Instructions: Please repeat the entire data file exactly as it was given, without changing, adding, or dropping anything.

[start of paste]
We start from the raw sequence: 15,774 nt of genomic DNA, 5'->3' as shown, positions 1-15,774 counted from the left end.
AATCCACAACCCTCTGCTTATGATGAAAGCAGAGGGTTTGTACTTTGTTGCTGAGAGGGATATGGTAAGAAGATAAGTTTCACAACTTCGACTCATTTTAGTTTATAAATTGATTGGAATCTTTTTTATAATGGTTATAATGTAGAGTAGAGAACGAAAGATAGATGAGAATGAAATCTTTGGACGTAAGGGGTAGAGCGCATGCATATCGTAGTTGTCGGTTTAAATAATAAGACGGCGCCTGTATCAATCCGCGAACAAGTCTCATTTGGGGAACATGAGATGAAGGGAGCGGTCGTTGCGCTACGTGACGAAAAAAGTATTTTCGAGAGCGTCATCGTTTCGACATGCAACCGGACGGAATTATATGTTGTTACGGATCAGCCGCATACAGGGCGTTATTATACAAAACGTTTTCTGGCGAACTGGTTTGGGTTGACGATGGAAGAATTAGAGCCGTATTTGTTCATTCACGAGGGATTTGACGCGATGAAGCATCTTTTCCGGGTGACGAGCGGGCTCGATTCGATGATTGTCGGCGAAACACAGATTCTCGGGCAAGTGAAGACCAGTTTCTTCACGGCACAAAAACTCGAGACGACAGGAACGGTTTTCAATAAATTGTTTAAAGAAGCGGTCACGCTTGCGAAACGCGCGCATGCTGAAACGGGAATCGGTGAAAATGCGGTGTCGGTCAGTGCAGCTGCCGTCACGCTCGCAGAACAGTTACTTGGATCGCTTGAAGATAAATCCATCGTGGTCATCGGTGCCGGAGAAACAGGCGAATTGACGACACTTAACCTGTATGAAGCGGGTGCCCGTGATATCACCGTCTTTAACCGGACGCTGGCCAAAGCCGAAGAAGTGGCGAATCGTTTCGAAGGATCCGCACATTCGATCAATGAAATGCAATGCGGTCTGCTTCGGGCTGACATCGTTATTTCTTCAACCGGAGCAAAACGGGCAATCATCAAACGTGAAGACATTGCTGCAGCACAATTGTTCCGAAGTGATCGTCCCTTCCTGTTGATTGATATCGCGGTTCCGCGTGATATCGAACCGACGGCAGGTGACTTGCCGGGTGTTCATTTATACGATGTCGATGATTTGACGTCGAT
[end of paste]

We start from the raw sequence: 15,774 nt of genomic DNA, 5'->3' as shown, positions 1-15,774 counted from the left end.
AATCCACAACCCTCTGCTTATGATGAAAGCAGAGGGTTTGTACTTTGTTGCTGAGAGGGATATGGTAAGAAGATAAGTTTCACAACTTCGACTCATTTTAGTTTATAAATTGATTGGAATCTTTTTTATAATGGTTATAATGTAGAGTAGAGAACGAAAGATAGATGAGAATGAAATCTTTGGACGTAAGGGGTAGAGCGCATGCATATCGTAGTTGTCGGTTTAAATAATAAGACGGCGCCTGTATCAATCCGCGAACAAGTCTCATTTGGGGAACATGAGATGAAGGGAGCGGTCGTTGCGCTACGTGACGAAAAAAGTATTTTCGAGAGCGTCATCGTTTCGACATGCAACCGGACGGAATTATATGTTGTTACGGATCAGCCGCATACAGGGCGTTATTATACAAAACGTTTTCTGGCGAACTGGTTTGGGTTGACGATGGAAGAATTAGAGCCGTATTTGTTCATTCACGAGGGATTTGACGCGATGAAGCATCTTTTCCGGGTGACGAGCGGGCTCGATTCGATGATTGTCGGCGAAACACAGATTCTCGGGCAAGTGAAGACCAGTTTCTTCACGGCACAAAAACTCGAGACGACAGGAACGGTTTTCAATAAATTGTTTAAAGAAGCGGTCACGCTTGCGAAACGCGCGCATGCTGAAACGGGAATCGGTGAAAATGCGGTGTCGGTCAGTGCAGCTGCCGTCACGCTCGCAGAACAGTTACTTGGATCGCTTGAAGATAAATCCATCGTGGTCATCGGTGCCGGAGAAACAGGCGAATTGACGACACTTAACCTGTATGAAGCGGGTGCCCGTGATATCACCGTCTTTAACCGGACGCTGGCCAAAGCCGAAGAAGTGGCGAATCGTTTCGAAGGATCCGCACATTCGATCAATGAAATGCAATGCGGTCTGCTTCGGGCTGACATCGTTATTTCTTCAACCGGAGCAAAACGGGCAATCATCAAACGTGAAGACATTGCTGCAGCACAATTGTTCCGAAGTGATCGTCCCTTCCTGTTGATTGATATCGCGGTTCCGCGTGATATCGAACCGACGGCAGGTGACTTGCCGGGTGTTCATTTATACGATGTCGATGATTTGACGTCGAT